The question of what immunity should be granted to Trump and future presidents stemmed from Smith’s federal election interference case in which he charged Trump with conspiracy to defraud the United States; conspiracy to obstruct an official proceeding; obstruction of and attempt to obstruct an official proceeding; and conspiracy against rights. 

Those charges were the result of Smith’s months-long investigation into whether Trump was involved in the Jan. 6, 2021, Capitol riot and any alleged interference in the 2020 election results. Trump pleaded not guilty to all charges and argued he should be immune from prosecution from official acts done as president.

In an amicus brief filed in the case before the high court, Ed Meese, attorney general under President Ronald Reagan, argued that the court should reject Special Counsel Jack Smith’s request because he was unconstitutionally appointed in the first place. 

‘Not clothed in the authority of the federal government, Smith is a modern example of the naked emperor,’ the brief stated. 

‘Improperly appointed, he has no more authority to represent the United States in this Court than Bryce Harper, Taylor Swift, or Jeff Bezos,’ he argued. 

Merrick Garland cited statutory authority for Smith’s appointment, none of which Meese argued ‘remotely authorized the appointment by the Attorney General of a private citizen to receive extraordinary criminal law enforcement power under the title of Special Counsel.’

Thomas acknowledged that argument in his concurrence, saying, ‘It is difficult to see how the Special Counsel has an office ‘established by Law,’ as required by the Constitution. When the Attorney General appointed the Special Counsel, he did not identify any statute that clearly creates such an office.’

Meese also argued that ‘even if one overlooks the absence of statutory authority for the position, there is no statute specifically authorizing the Attorney General, rather than the President by and with the advice and consent of the Senate, to appoint such a Special Counsel.’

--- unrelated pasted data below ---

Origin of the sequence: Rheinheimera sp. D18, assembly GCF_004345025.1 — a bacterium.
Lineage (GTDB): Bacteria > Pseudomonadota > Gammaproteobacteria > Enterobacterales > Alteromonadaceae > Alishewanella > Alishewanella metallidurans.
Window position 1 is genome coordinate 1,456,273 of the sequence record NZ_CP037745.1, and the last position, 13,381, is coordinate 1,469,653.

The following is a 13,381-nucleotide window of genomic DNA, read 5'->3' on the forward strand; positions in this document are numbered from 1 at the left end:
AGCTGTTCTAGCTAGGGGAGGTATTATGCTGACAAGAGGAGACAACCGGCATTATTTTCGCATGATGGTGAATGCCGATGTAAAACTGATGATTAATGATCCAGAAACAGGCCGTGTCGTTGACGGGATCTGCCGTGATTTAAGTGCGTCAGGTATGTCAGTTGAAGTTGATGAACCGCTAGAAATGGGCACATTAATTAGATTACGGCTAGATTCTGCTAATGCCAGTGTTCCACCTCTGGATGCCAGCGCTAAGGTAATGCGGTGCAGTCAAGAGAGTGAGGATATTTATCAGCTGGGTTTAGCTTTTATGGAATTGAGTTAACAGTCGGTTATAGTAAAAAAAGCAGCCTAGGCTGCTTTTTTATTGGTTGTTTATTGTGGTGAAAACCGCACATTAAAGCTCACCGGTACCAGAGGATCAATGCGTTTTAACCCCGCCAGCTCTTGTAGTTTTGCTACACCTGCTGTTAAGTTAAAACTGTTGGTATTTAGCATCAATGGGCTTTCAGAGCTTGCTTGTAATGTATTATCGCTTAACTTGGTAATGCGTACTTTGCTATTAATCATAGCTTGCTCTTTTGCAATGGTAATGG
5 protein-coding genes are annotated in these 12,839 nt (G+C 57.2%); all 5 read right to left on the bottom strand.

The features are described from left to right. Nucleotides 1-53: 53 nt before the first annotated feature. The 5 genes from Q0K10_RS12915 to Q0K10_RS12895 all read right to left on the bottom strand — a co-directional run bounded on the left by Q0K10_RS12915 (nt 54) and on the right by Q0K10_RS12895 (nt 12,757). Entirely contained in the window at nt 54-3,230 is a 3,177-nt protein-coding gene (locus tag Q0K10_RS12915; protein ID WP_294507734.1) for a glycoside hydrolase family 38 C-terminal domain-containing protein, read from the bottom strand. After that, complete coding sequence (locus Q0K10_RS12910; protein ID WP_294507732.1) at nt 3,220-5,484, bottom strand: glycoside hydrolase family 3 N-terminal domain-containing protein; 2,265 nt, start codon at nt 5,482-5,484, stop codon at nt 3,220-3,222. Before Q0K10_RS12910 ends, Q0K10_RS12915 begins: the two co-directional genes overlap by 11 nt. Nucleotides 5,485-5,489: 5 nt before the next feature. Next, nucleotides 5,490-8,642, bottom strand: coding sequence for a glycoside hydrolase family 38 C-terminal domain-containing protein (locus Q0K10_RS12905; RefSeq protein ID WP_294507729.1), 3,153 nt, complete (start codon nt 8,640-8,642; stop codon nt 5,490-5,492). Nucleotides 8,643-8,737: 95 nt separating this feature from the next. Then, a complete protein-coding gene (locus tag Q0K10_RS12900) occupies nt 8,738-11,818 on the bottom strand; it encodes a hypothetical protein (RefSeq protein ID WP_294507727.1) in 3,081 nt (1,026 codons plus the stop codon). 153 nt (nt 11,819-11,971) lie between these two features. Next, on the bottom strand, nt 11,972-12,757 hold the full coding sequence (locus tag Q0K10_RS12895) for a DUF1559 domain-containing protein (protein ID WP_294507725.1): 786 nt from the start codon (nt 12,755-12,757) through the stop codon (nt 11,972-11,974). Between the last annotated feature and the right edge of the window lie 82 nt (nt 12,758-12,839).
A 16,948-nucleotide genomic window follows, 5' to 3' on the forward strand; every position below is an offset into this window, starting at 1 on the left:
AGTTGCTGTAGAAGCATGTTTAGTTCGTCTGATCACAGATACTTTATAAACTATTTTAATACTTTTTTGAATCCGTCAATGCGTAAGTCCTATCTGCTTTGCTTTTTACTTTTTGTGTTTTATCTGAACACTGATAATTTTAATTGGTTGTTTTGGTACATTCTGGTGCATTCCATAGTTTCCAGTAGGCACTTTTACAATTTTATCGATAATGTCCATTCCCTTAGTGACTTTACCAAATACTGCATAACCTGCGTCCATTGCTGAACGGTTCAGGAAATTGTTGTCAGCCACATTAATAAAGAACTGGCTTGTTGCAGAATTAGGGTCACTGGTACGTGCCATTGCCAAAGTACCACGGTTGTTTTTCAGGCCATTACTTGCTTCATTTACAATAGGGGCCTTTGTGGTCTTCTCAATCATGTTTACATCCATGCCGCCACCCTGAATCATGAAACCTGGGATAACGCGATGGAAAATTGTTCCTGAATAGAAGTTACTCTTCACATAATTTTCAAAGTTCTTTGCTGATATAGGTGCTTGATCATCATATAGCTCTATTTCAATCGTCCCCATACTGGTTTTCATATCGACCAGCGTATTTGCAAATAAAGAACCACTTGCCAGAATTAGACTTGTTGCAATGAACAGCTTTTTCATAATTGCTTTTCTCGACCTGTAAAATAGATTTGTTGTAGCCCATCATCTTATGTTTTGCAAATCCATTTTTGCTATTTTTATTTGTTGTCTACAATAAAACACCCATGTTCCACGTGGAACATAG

‘Under the Appointments Clause, inferior officers can be appointed by department heads only if Congress so directs by statute… and so directs specifically enough to overcome a clear-statement presumption in favor of presidential appointment and senatorial confirmation. No such statute exists for the Special Counsel,’ he added.

Thomas on Friday argued similarly. 

‘Even if the Special Counsel has a valid office, questions remain as to whether the Attorney General filled that office in compliance with the Appointments Clause,’ he said. 

‘For example, it must be determined whether the Special Counsel is a principal or inferior officer. If the former, his appointment is invalid because the Special Counsel was not nominated by the President and confirmed by the Senate, as principal officers must be,’ he said.

‘Those questions must be answered before this prosecution can proceed,’ he added.

‘We must respect the Constitution’s separation of powers in all its forms, else we risk rendering its protection of liberty a parchment guarantee,’ he concluded.